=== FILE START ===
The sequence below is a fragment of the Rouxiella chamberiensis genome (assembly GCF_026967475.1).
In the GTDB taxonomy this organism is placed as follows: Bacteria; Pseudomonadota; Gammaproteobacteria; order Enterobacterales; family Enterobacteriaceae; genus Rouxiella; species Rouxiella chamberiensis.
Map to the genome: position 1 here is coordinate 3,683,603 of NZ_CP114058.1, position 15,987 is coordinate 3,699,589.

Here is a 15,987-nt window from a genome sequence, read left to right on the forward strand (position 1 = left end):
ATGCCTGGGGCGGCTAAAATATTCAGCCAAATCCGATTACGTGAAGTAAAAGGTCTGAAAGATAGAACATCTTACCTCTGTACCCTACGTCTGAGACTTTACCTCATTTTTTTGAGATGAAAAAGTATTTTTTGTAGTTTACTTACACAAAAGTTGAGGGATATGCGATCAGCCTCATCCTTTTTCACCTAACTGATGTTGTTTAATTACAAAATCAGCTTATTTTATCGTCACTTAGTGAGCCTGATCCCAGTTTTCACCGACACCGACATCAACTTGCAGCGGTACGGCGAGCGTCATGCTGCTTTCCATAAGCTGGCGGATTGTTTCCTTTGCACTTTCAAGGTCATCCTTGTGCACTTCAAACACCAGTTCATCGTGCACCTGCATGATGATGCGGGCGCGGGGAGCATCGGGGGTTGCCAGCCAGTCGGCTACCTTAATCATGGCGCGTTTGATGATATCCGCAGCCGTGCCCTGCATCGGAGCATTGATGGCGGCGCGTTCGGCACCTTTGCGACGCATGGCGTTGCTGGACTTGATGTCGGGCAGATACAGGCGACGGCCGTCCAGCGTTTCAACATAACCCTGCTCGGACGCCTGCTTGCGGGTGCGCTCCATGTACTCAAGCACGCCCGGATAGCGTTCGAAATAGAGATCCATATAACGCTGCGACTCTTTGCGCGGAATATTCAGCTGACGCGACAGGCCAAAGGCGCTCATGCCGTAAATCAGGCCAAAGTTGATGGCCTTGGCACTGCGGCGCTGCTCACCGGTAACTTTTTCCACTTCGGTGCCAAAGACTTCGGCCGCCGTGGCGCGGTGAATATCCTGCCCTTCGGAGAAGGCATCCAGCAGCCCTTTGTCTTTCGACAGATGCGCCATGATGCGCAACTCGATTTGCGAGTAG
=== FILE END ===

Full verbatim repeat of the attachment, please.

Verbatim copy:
The sequence below is a fragment of the Rouxiella chamberiensis genome (assembly GCF_026967475.1).
In the GTDB taxonomy this organism is placed as follows: Bacteria; Pseudomonadota; Gammaproteobacteria; order Enterobacterales; family Enterobacteriaceae; genus Rouxiella; species Rouxiella chamberiensis.
Map to the genome: position 1 here is coordinate 3,683,603 of NZ_CP114058.1, position 15,987 is coordinate 3,699,589.

Here is a 15,987-nt window from a genome sequence, read left to right on the forward strand (position 1 = left end):
ATGCCTGGGGCGGCTAAAATATTCAGCCAAATCCGATTACGTGAAGTAAAAGGTCTGAAAGATAGAACATCTTACCTCTGTACCCTACGTCTGAGACTTTACCTCATTTTTTTGAGATGAAAAAGTATTTTTTGTAGTTTACTTACACAAAAGTTGAGGGATATGCGATCAGCCTCATCCTTTTTCACCTAACTGATGTTGTTTAATTACAAAATCAGCTTATTTTATCGTCACTTAGTGAGCCTGATCCCAGTTTTCACCGACACCGACATCAACTTGCAGCGGTACGGCGAGCGTCATGCTGCTTTCCATAAGCTGGCGGATTGTTTCCTTTGCACTTTCAAGGTCATCCTTGTGCACTTCAAACACCAGTTCATCGTGCACCTGCATGATGATGCGGGCGCGGGGAGCATCGGGGGTTGCCAGCCAGTCGGCTACCTTAATCATGGCGCGTTTGATGATATCCGCAGCCGTGCCCTGCATCGGAGCATTGATGGCGGCGCGTTCGGCACCTTTGCGACGCATGGCGTTGCTGGACTTGATGTCGGGCAGATACAGGCGACGGCCGTCCAGCGTTTCAACATAACCCTGCTCGGACGCCTGCTTGCGGGTGCGCTCCATGTACTCAAGCACGCCCGGATAGCGTTCGAAATAGAGATCCATATAACGCTGCGACTCTTTGCGCGGAATATTCAGCTGACGCGACAGGCCAAAGGCGCTCATGCCGTAAATCAGGCCAAAGTTGATGGCCTTGGCACTGCGGCGCTGCTCACCGGTAACTTTTTCCACTTCGGTGCCAAAGACTTCGGCCGCCGTGGCGCGGTGAATATCCTGCCCTTCGGAGAAGGCATCCAGCAGCCCTTTGTCTTTCGACAGATGCGCCATGATGCGCAACTCGATTTGCGAGTAG